Using Wood Ashes in the Garden

Many folks who burn wood in fireplaces and wood stoves are faced with an abundance of wood ash.  An average cord of wood can yield up to 20 – 30 pounds of ashes.


Make certain that your ashes are kept in a safe, fireproof container.

Wood ashes are fine for raising the pH of the soil (making it more alkaline or “sweetening” it) in either your garden or even on the lawn.  They contain potassium, and smaller amounts of phosphorus and magnesium, depending on the variety of the wood.

Be careful though, especially if your garden is small and your supply of ashes is large, as you can overdo it.  Don’t use more than about 20 pounds per 1,000 square feet each year (or about ¼ – ½ inch of ashes per year).


Some vegetable plants will benefit from a light application of wood ash.

If your soil is in the proper pH range, this rate would be safe for yearly treatments, especially around deciduous trees and shrubs, fruit trees, vegetables (except around potatoes because increased alkalinity can cause potato scab), perennials, roses,  bulbs and annuals.

You may want to test to see if your pH range is below 7.5 before adding ashes in ratios higher than this though. Otherwise, over-application can increase the likelihood of soil related problems.  Your local Extension Service should be able to assist you with having your soil tested.

Avoid using wood ashes around acid-loving plants such as azaleas, junipers, conifers, blueberries, rhododendrons and camellias.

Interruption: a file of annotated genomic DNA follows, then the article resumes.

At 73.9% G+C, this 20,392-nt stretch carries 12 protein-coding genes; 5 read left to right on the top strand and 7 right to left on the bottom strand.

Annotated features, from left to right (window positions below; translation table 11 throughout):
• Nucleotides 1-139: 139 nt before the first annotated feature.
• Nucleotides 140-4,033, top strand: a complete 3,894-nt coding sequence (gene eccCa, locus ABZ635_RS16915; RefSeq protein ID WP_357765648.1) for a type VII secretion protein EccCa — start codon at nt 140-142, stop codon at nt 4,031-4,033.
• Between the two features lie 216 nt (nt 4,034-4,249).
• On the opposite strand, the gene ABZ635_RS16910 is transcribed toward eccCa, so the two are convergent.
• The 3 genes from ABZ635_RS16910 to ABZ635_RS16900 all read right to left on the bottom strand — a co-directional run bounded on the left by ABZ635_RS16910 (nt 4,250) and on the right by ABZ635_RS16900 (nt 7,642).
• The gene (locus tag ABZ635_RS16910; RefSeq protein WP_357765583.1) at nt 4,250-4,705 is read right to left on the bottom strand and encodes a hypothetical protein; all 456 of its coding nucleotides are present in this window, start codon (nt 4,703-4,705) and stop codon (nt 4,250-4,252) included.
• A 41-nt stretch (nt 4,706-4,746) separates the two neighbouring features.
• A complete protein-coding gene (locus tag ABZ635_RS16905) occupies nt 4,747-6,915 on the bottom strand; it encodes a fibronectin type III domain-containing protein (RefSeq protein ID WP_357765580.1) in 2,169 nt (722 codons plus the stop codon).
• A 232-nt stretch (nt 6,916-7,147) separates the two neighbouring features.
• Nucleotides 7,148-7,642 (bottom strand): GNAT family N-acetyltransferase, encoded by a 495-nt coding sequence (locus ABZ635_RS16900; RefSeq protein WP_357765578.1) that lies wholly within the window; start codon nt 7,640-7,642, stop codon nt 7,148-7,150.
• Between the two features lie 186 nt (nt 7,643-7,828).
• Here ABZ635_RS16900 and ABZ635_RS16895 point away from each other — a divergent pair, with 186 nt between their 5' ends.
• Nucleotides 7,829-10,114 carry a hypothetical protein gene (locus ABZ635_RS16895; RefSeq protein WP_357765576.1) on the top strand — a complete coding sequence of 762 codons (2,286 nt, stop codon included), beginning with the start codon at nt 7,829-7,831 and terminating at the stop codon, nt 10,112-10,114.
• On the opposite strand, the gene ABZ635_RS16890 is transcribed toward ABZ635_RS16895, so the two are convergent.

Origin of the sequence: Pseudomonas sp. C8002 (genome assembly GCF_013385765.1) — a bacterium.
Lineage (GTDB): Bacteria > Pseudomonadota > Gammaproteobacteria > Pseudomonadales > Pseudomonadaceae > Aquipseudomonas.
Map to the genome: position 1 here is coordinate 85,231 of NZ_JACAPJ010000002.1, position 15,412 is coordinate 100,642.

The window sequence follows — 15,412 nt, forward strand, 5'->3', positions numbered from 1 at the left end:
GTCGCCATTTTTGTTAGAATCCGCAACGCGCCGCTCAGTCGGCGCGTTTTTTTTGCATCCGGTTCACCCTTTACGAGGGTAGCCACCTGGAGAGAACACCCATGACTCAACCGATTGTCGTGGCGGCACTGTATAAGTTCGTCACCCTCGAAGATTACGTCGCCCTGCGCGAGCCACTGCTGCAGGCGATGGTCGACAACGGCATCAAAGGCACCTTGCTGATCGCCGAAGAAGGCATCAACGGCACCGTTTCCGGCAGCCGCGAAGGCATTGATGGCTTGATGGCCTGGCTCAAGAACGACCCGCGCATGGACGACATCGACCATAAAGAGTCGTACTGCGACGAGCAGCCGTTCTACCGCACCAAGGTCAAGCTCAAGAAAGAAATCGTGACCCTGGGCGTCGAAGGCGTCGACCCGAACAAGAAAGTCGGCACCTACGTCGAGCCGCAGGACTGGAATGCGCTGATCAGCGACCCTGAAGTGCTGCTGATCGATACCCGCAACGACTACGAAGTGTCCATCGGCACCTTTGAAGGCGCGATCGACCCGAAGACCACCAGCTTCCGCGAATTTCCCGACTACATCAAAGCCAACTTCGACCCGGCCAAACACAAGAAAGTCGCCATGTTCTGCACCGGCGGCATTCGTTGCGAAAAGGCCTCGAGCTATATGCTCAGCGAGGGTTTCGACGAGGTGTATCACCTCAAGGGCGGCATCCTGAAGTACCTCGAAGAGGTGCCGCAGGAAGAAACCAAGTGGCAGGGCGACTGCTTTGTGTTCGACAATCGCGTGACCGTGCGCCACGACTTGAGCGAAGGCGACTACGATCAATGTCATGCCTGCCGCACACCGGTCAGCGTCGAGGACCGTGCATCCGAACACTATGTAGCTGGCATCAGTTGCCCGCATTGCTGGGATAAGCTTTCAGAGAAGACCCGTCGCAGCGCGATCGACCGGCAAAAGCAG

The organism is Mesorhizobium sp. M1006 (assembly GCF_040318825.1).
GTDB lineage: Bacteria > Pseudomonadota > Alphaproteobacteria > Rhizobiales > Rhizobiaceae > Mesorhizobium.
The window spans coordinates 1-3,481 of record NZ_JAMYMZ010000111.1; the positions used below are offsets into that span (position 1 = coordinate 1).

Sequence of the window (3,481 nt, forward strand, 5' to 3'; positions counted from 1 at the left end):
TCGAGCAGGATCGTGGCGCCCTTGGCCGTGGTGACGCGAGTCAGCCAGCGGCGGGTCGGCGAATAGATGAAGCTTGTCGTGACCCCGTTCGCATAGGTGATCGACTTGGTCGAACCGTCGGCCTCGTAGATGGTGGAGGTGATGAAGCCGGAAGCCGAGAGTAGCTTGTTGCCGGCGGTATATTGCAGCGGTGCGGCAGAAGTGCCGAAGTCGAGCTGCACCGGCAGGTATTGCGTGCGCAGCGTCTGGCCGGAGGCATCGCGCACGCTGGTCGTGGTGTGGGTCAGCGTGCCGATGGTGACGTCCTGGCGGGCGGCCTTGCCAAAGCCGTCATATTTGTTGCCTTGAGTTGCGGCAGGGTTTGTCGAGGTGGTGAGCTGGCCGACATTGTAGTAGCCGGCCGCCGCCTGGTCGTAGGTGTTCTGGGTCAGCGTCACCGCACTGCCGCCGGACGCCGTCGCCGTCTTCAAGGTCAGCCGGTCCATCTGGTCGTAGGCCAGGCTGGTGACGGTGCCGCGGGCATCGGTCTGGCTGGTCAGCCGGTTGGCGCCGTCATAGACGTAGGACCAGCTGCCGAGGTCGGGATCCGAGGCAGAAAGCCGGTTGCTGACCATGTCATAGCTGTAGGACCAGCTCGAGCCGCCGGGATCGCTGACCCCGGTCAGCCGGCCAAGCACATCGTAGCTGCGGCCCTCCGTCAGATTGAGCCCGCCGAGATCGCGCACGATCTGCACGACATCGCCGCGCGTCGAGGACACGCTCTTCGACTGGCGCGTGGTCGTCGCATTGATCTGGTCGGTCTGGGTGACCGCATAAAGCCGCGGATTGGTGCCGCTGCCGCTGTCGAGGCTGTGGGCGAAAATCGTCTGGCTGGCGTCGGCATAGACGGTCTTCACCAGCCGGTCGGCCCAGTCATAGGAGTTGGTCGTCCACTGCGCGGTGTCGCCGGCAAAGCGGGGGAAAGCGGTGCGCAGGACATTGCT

For more information on using wood ash in the vegetable garden, check out the Grow web site.  Click here for a list of plants that perform well with applications of wood ash.



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2 Responses to Using Wood Ashes in the Garden

  1. Laurie Riedman January 9, 2013 at 4:03 pm #

    We also have a wood stove and save the ash for the garden as well. As you noted I don’t use the ash near my acid loving plants – but instead my Rhododendrons and our blueberry bushes seem to love the coffee grinds I also save. I simply save them up and when the bucket is full – run around my garden mixing the grinds into the soil around the base of the plant. It seems to work wonders! Thanks for the tips.

  2. Suzette Trimmer January 31, 2013 at 5:39 pm #

    For decades I have been recycling my wood burning fireplace ashes in my garden and compost. I recommend to those who have not done this yet to simply obtain or use your mister so that when you scoop out the ashes keep misting them as they go in to keep the ash out of the air. I always put around my container trees, and great really great for vegetable garden. Hope this helps someone.

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